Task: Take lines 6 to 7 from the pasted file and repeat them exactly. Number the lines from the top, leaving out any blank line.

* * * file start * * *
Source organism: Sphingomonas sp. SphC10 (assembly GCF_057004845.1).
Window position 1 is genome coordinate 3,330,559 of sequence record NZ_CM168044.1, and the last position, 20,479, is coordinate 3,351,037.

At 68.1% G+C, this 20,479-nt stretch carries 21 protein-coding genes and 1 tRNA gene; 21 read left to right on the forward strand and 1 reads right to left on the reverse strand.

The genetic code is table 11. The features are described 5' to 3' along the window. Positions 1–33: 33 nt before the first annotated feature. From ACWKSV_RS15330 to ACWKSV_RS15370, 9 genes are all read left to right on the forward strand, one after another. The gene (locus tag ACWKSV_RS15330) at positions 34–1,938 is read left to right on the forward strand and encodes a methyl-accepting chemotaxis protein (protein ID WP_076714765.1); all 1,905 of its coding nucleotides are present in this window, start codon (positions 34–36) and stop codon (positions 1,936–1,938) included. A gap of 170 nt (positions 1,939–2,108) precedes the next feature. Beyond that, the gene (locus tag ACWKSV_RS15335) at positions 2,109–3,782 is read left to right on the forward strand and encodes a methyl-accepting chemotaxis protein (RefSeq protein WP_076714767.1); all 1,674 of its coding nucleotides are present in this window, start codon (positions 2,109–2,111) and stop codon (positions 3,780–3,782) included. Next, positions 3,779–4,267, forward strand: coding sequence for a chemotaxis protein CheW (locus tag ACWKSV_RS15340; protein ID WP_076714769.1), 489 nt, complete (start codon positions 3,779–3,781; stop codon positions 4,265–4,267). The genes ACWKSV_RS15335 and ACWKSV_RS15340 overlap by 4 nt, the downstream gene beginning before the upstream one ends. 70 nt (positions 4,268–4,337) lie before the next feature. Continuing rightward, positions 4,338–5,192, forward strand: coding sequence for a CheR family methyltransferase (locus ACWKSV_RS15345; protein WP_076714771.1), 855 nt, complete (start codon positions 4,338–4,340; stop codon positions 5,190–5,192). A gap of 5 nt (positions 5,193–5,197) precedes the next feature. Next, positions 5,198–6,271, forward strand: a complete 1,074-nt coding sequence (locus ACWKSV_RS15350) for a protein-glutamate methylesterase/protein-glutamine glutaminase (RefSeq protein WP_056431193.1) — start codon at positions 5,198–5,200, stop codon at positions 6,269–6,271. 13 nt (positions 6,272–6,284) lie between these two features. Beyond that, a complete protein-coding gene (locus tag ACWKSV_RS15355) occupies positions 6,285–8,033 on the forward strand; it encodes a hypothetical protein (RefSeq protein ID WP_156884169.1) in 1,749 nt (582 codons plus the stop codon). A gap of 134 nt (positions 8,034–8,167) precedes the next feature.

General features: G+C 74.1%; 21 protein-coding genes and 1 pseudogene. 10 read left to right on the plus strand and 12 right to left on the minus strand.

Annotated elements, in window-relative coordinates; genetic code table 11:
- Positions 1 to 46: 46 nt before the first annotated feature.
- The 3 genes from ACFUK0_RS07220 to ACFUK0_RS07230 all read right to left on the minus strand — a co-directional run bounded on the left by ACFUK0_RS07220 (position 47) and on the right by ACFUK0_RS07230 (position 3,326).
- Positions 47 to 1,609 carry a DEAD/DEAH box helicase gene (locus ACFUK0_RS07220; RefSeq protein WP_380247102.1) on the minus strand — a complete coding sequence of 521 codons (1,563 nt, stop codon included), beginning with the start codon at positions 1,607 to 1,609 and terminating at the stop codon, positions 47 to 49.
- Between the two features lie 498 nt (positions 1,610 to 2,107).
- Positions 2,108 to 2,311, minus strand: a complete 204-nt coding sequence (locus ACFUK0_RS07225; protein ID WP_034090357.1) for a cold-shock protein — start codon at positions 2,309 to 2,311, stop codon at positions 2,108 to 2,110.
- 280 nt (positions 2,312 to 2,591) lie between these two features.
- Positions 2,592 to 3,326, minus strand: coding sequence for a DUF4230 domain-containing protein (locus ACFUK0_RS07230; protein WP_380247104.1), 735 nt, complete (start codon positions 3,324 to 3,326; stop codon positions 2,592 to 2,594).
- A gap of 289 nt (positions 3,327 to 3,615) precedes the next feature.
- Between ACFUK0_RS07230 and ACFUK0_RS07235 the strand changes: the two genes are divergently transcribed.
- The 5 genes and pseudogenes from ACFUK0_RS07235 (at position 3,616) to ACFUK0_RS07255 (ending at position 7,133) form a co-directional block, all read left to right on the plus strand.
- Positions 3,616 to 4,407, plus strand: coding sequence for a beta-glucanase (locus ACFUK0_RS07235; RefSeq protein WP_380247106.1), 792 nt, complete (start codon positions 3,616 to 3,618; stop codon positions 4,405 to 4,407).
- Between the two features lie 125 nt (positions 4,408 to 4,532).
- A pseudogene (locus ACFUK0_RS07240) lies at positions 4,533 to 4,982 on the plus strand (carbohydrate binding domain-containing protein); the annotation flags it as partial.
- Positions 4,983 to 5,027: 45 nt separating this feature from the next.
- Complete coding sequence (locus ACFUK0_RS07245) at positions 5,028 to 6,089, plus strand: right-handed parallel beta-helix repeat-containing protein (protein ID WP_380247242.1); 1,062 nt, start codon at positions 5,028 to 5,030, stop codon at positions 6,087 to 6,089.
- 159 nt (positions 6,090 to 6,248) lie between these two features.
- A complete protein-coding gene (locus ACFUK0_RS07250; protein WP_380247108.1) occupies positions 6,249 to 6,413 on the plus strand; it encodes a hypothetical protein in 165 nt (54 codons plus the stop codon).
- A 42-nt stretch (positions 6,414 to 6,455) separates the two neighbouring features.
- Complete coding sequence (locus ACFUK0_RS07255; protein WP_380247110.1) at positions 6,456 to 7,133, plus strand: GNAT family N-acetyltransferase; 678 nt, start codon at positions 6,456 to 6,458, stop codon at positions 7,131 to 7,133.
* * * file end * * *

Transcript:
Annotated elements, in window-relative coordinates; genetic code table 11:
- Positions 1 to 46: 46 nt before the first annotated feature.